[Editor’s Note: This is the first in a series of some of my favorite webcomics creator interviews that previously ran on WizardUniverse.com and were a part of the site’s archives that are no longer hosted there. Many of the creators I spoke with have gone on to do some big things recently, such as Jesse Reklaw, who released a collection of Slow Wave from Dark Horse Comics. This interview was originally posted on August 11, 2006.]
Jesse Reklaw has been churning out webcomics since Netscape Navigator was the Web browser of choice and today’s most popular webcomics were nothing more than twinkles in their founders’ eyes. Slow Wave, Reklaw’s long-running webcomic is an ink-and-text translation of other people’s dreams, related to Reklaw from the dreamers’ own memories of their experiences.
I caught up with Reklaw and asked him about the long road he’s traveled since he started his webcomic, all the crazy dreams he gets in the mail and what he’s had censored in the Midwest.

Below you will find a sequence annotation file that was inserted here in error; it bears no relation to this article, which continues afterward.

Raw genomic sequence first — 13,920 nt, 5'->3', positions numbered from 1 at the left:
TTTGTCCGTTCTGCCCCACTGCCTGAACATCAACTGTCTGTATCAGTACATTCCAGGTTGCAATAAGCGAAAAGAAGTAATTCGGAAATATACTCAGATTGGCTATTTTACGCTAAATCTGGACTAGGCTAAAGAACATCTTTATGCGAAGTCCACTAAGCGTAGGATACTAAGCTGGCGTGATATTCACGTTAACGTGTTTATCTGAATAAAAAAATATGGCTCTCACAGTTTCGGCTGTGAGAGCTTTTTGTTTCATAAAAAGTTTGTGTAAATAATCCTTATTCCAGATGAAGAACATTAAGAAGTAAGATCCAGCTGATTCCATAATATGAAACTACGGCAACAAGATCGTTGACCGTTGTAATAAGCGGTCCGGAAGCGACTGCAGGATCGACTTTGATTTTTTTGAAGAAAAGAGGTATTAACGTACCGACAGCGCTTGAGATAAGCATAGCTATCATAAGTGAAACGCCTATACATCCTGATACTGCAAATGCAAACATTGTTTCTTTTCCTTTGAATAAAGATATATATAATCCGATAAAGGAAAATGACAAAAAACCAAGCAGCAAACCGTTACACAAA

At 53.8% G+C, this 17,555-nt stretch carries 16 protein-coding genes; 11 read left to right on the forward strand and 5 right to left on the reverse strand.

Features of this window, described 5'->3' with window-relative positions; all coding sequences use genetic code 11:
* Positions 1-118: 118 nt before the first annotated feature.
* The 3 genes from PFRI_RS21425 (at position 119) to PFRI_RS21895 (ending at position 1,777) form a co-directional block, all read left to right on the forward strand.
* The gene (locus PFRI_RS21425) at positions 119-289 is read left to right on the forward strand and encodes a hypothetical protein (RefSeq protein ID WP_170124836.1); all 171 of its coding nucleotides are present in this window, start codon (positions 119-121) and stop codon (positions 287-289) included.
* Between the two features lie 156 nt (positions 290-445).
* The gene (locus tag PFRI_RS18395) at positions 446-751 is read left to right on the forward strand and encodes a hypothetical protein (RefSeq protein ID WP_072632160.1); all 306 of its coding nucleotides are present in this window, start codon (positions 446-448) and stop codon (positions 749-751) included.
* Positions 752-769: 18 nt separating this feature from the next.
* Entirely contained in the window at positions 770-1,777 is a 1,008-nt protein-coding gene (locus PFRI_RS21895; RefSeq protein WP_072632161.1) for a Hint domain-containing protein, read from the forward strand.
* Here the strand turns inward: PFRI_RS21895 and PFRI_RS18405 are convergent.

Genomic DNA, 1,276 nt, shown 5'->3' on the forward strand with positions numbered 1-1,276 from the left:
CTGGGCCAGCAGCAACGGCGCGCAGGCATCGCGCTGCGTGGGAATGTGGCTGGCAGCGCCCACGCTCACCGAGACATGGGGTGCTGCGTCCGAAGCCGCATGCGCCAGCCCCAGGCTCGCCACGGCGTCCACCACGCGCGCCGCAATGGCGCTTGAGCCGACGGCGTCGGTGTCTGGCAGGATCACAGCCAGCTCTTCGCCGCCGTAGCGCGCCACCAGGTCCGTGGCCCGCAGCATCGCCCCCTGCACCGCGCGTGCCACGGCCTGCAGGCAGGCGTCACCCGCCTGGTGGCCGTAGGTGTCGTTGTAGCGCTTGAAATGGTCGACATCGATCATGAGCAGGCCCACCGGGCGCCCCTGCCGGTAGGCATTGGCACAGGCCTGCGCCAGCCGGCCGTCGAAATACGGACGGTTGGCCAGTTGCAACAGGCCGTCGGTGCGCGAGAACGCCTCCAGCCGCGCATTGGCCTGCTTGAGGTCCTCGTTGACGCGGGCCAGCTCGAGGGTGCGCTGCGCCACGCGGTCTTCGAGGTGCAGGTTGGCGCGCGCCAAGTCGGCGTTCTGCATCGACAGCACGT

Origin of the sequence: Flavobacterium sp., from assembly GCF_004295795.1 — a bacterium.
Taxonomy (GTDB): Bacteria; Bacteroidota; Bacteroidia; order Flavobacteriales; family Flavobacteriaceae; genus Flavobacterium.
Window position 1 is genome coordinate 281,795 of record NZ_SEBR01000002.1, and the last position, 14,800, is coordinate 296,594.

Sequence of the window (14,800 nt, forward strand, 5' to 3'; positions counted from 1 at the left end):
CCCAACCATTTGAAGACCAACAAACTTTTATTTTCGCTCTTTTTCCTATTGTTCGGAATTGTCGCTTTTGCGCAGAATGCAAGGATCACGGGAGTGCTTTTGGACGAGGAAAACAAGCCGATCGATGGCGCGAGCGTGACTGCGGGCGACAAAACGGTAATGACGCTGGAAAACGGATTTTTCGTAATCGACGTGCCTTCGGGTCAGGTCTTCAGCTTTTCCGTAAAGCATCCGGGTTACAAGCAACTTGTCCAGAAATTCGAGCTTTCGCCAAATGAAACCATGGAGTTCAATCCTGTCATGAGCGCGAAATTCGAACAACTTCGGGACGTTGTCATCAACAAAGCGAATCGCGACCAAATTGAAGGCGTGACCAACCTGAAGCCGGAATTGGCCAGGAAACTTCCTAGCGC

BRIAN WARMOTH: For people who aren’t familiar with Slow Wave, can you talk a bit about how you got into comics and why you started publishing online?
JESSE REKLAW: Right. Well, I’ve been reading comics forever. I think that I started with drugstore comics, and I don’t know, but I think that quickly after reading comics I decided that I wanted to make my own. It takes a lot longer to develop the skills to do it than it does to develop the desire. So I was doing some mini-comics in college in the early ’90s when the Web first started to appear. It was a pretty exciting possibility then.
Were there any other comics being published on the Web when you started yours, or did you have a model to look at when you began?
REKLAW: I can’t think of any other comics that I saw online. Although, there were a lot of art sites where people posted stories and paintings and stuff like that. But I can’t think of any other comics that I saw when I first started. There might have been, though, and I could be blanking on them. I can’t remember. Pretty soon after I had Slow Wave, a lot of publications that had comics started putting them on their own websites. I think that Salon did that. I might not have my facts right. And maybe The Onion had some.